President Donald Trump flew Wednesday to the sites of mass shootings in Ohio and Texas, dismissing critics who say his rhetoric on race and immigration has stoked violent, far-right extremism.
Leaving the White House for a first stop in Dayton, Ohio, where nine people were gunned down over the weekend, Trump said he’d meet “with first responders, law enforcement, some of the victims, and paying my respects.”
But Trump’s job of consoler in chief is complicated by charges that his own messaging – in particular his vilification of immigrants – has emboldened white nationalist extremists.
At the mass shooting in El Paso, Texas, where 22 people were murdered in a Walmart frequented by many Hispanic people, the killer published a manifesto echoing Trump’s repeated description of illegal immigration as an “invasion.”
Trump responded at the White House, saying “I think my rhetoric brings people together.”
“My critics are political people, they’re trying to make points. In many cases they’re running for president,” the president told reporters.
— The Hill (@thehill) August 7, 2019
One of those critics, Democratic frontrunner Joe Biden, was to pile on the pressure later Wednesday with a speech accusing Trump of fanning “the flames of white supremacy.”
“Trump offers no moral leadership, no interest in unifying the nation,” the text of Biden’s speech said. “We have a president with a toxic tongue who has publicly and unapologetically embraced a political strategy of hate, racism, and division.”
Other candidates, including Bernie Sanders, Beto O’Rourke, and Kirsten Gillibrand, have branded Trump a white nationalist.
Protests are expected in both Dayton and El Paso, even if demonstrators are likely to be kept far from the president.
Dayton’s Democratic mayor Nan Whaley bluntly promised to give Trump a piece of her mind, telling him “how unhelpful he’s being.”
“The people should stand up and say they are not happy,” she told journalists Tuesday.
Local resident of Dayton, OH: "I work… I usually am not able to come protest something like this, but I do not feel like this is a place where Trump should come for a photo-op on our dead people. He has made it clear he's not sincere… We didn't want him here." pic.twitter.com/3B5GdC2pdv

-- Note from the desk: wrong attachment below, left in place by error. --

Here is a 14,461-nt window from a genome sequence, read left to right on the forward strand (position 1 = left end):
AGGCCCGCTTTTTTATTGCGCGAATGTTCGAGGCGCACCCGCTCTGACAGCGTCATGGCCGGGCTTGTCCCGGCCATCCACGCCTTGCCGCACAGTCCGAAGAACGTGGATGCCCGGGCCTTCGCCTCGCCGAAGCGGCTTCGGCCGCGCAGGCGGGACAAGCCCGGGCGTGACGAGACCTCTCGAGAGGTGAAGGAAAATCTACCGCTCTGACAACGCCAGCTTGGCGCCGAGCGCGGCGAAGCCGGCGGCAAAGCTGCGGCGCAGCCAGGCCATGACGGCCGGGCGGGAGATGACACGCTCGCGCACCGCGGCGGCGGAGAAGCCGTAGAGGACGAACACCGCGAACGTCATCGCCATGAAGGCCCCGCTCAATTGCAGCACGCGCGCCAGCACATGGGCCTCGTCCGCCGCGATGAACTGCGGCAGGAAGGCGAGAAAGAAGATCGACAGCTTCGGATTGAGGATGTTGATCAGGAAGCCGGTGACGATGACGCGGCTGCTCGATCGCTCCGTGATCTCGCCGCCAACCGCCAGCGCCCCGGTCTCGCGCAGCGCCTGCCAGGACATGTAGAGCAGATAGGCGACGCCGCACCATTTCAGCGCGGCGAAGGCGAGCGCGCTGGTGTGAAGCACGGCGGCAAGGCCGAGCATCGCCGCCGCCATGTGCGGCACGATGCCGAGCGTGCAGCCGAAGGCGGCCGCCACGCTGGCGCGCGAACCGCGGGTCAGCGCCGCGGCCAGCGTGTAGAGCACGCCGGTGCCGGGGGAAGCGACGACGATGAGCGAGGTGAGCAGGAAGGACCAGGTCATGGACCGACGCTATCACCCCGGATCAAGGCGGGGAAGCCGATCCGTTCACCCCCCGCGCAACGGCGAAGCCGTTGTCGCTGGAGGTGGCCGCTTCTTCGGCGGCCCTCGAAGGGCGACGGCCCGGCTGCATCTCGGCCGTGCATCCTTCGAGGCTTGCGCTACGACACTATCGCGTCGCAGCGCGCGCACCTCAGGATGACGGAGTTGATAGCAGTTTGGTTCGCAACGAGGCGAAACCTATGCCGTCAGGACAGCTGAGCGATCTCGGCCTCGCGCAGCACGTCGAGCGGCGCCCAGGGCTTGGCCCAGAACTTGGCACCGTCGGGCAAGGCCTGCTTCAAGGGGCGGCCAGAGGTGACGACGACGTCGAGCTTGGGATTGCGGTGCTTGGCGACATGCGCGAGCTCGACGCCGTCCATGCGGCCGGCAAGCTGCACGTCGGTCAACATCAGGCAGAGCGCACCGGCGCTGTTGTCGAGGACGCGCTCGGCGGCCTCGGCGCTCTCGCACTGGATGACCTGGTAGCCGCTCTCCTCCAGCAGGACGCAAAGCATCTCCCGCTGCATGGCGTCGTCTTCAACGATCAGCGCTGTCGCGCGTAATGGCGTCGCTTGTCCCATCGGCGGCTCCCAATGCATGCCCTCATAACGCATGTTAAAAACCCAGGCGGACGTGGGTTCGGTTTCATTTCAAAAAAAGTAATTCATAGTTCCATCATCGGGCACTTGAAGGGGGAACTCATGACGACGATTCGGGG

— Matt Rogers ???? (@Politidope) August 7, 2019
In El Paso, the U.S.-Mexico border town Trump will visit before returning on Air Force One to Washington, local Democratic congresswoman Veronica Escobar said she’d stay clear.
“From my perspective, he is not welcome here. He should not come here,” Escobar said Tuesday on MSNBC.
Even the city’s Republican mayor offered only a grudging welcome, stressing icily that he would greet Trump in his “official capacity.”
Trump is infuriated by accusations that his administration is deliberately dividing the United States on racial lines.
“I am the least racist person. Black, Hispanic and Asian Unemployment is the lowest (BEST) in the history of the United States!” he tweeted Tuesday.
But his campaign speeches and tweets repeatedly link Hispanic migrants, many of whom are women and children seeking asylum, to murder, rape and invasion.
As recently as May, the president laughed and made a quip when a supporter at one of his rallies yelled that they should “shoot” illegal immigrants.
Trump has also railed crudely against a string of ethnic minority Democratic opponents, telling four black or brown Democratic Congresswomen that they should “go back to the countries from which they came,” a racist refrain with a long history in the United States.
Where Trump and his mostly liberal opponents agree is on the unambiguous designation of the two events as terrorism.
Massacres by mostly lone gunmen are all but routine in the United States, where guns are easy to obtain legally and mass killings have taken on a sort of cult status in extreme circles.
Hardline defenders of gun ownership have long resisted portrayal of such tragedies as anything more than random, localized events.
But Trump on Monday said he had told the FBI to treat such crimes as “domestic terrorism.”
However, in 2016, his administration discontinued funding for a federal law enforcement program aimed at monitoring domestic terrorist threats, particularly from far-right extremists.
Since 9/11, a significant majority of terrorist attacks in the United States have been committed by far-right extremists, many of whom were motivated by white supremacy.
On Wednesday, Trump also said that Republicans and Democrats were “close” to agreeing on stronger background checks for people purchasing firearms – a measure opposed by gun rights lobbies including the powerful National Rifle Association.
“I think background checks are important. I don’t want to put guns into the hands of mentally unstable people or people with rage or hate,” Trump said.
However, he said “there is no political appetite” for banning military-style assault weapons, which are widely available and are often chosen by mass killers. Polls show a majority of the American people support such a ban.